Posts tagged emerging markets
Two Ideas

This will be a short update. I am working on a more extended macroeconomic essay—and I am trying to finish a short story—both of which are stealing time. In any case, I have little to say about the main themes beyond what I said last week. In the bond market, I concur with the points made early last week by Bloomberg’s Cameron Crise. Everyone knows the Fed is determined to keep raising rates, but market-pricing suggests that we are close to the end of the road for this hiking cycle. Between those contradicting points of view, the debate about the importance, or lack thereof, of the flattening yield curve has turned into a black hole threatening to consume all other stories in the bond market. I am sympathetic to that, but I don’t think the story is complicated. The 2s5 and 2s10 will invert in the next six-to-nine months, setting up an end of the U.S. business cycle towards the end of 2019 or at the beginning of 2020. At least, I think this is a reasonable base case until either of the following things happens. First, the Fed could suddenly decide that it doesn’t want to invert the curve. I doubt it, but the appointment of Richard Clarida as Vice Chair—apparently, he cares about the curve—certainly is an interesting development. Second, it is possible that the curve can steepen, or hold its current spread, even as the Fed fund rate motors higher.

Read More
Watching and Waiting

Sometimes it is best just to sit back and do nothing, and perhaps, watching the World Cup isn’t such a bad way to spend your time at the moment. Last week, I laid out what I consider the two main economic and market themes. First, real narrow money and liquidity growth is slowing, which is usually a bad sign for risk assets and second, monetary policy divergence is being stretched to new extremes. I surmise that most of the key macro-trading trends can be derived from these two stories. All other important themes are just crammed into the box labelled political uncertainty, a box which incidentally is increasingly full to the brim. The consensus is that political risk is the dog the never barks; this true on a headline level. But I can’t help but think that markets are a like deer caught in the headlight. Everyone is waiting for one of the political land mines to blow up, but no one knows what to do about it. In the U.S., Mr. Trump has escalated the global trade wars, though markets are not exactly pricing-in the end of the globalised world order as we know it. Rather, they seem to have settled on the idea that the U.S. is winning. Small cap U.S. equities have soared, and the dollar is bid. The latter effectively is an equaliser. If the dollar rises as U.S. imposes import tariffs, the real economic impact of Mr. Trump’s policies will be curbed, perhaps even neutralised altogether.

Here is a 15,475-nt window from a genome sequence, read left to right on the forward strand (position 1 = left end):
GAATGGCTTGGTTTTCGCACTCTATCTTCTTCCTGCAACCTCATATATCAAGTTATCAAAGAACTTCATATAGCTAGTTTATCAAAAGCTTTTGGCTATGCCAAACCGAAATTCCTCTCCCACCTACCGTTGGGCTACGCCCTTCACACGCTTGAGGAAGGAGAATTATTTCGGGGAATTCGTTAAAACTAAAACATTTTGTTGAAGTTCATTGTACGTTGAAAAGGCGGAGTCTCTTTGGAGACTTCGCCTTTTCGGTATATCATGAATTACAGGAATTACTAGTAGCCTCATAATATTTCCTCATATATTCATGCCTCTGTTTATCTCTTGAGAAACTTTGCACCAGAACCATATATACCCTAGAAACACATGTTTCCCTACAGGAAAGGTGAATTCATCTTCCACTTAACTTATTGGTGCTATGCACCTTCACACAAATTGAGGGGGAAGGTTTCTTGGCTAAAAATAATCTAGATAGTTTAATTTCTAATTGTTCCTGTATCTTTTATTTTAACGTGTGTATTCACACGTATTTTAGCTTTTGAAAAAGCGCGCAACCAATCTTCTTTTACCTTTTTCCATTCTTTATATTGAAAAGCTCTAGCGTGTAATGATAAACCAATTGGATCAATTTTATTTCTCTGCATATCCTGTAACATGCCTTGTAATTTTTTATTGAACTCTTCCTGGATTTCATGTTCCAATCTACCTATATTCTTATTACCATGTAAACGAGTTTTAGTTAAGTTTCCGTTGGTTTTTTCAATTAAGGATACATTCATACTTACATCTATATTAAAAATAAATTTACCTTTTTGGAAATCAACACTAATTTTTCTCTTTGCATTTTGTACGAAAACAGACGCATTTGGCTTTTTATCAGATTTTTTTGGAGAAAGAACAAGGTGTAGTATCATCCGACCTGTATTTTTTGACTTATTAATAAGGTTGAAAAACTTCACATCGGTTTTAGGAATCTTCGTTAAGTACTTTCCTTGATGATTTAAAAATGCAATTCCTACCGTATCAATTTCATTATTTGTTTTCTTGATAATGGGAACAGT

Read More
Two Questions, 1 & 1/2 Answers

Two questions, at least, are on investors’ mind at the moment. Is the synchronised global upturning turning into a synchronised slowdown? Will the dollar rally be sustained, and if so, will it spark further stress in emerging markets and in the global economy? You would be hard-pressed to argue that the global economy is slowing dramatically, at least based on the most recent headline data. My estimates suggest that global GDP growth was unchanged at 2.9% year-over-year in Q1, thanks mainly to a slight 0.3 percentage point rise in U.S. growth to 2.9%. That said, this number includes the 6.8% headline in China, which no one believes, and we still don’t know what happened in Japan. Finally, this number masks the fact that momentum in Europe slowed across the board. Growth in the euro area is still solid, but it slowed sharply in Q1. And the first indications for Q2 do not promise much in the way of a rebound. After growth of nearly 3% last year, all evidence so far points to somewhat slower growth of 2% in 2018. The picture is even grimmer in the U.K. where growth slid to a five-year low of 1.2% in Q1. Looking beyond the GDP numbers, leading indicators are discouraging, but not yet in panic territory.

Read More
It's all relative

Volatility returned to equity markets last week, but it was a quick visit. The S&P 500 slid 1.8% on Wednesday, the VIX jumped and babies were thrown out of with the bathwater in Brazil. For a short while, it looked like significant chink in the armour, but this market is not easy to bring down. Equities snapped back at the end of the week and volatility receded. On the week, the S&P 500 ended down 0.4%—after a 0.3% decline the week before—just about the same as the MSCI World. One of the main debates on the Tee Vee Thursday morning was whether this "pull-back" marked the beginning of the big kahuna sell-off and a global recession. When the market goes up, we cry foul due to high valuations and tentative evidence of "bubble behaviour," and when it finally stumbles it stands to reason that it must the beginning of the big unravelling.

Read More